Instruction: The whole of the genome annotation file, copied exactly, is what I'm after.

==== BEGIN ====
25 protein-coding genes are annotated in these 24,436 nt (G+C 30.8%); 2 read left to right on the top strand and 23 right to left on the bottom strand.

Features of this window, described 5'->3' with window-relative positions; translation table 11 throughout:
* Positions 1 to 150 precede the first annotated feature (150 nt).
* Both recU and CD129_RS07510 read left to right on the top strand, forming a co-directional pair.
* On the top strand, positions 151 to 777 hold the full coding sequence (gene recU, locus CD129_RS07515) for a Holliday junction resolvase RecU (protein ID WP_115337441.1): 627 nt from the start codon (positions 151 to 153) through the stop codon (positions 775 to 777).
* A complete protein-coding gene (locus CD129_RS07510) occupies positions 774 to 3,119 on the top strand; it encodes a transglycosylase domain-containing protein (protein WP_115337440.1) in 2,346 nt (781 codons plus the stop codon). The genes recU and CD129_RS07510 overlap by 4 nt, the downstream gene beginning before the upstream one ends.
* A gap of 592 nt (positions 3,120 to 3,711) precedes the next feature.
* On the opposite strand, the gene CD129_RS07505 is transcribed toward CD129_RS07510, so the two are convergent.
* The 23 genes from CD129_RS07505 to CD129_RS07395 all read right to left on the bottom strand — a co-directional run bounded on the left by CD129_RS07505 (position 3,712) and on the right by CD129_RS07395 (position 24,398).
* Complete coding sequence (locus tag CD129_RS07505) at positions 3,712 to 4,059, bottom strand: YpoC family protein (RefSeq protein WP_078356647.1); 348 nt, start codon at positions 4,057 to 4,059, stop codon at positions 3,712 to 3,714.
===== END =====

25 protein-coding genes are annotated in these 24,436 nt (G+C 30.8%); 2 read left to right on the top strand and 23 right to left on the bottom strand.

Features of this window, described 5'->3' with window-relative positions; translation table 11 throughout:
* Positions 1 to 150 precede the first annotated feature (150 nt).
* Both recU and CD129_RS07510 read left to right on the top strand, forming a co-directional pair.
* On the top strand, positions 151 to 777 hold the full coding sequence (gene recU, locus CD129_RS07515) for a Holliday junction resolvase RecU (protein ID WP_115337441.1): 627 nt from the start codon (positions 151 to 153) through the stop codon (positions 775 to 777).
* A complete protein-coding gene (locus CD129_RS07510) occupies positions 774 to 3,119 on the top strand; it encodes a transglycosylase domain-containing protein (protein WP_115337440.1) in 2,346 nt (781 codons plus the stop codon). The genes recU and CD129_RS07510 overlap by 4 nt, the downstream gene beginning before the upstream one ends.
* A gap of 592 nt (positions 3,120 to 3,711) precedes the next feature.
* On the opposite strand, the gene CD129_RS07505 is transcribed toward CD129_RS07510, so the two are convergent.
* The 23 genes from CD129_RS07505 to CD129_RS07395 all read right to left on the bottom strand — a co-directional run bounded on the left by CD129_RS07505 (position 3,712) and on the right by CD129_RS07395 (position 24,398).
* Complete coding sequence (locus tag CD129_RS07505) at positions 3,712 to 4,059, bottom strand: YpoC family protein (RefSeq protein WP_078356647.1); 348 nt, start codon at positions 4,057 to 4,059, stop codon at positions 3,712 to 3,714.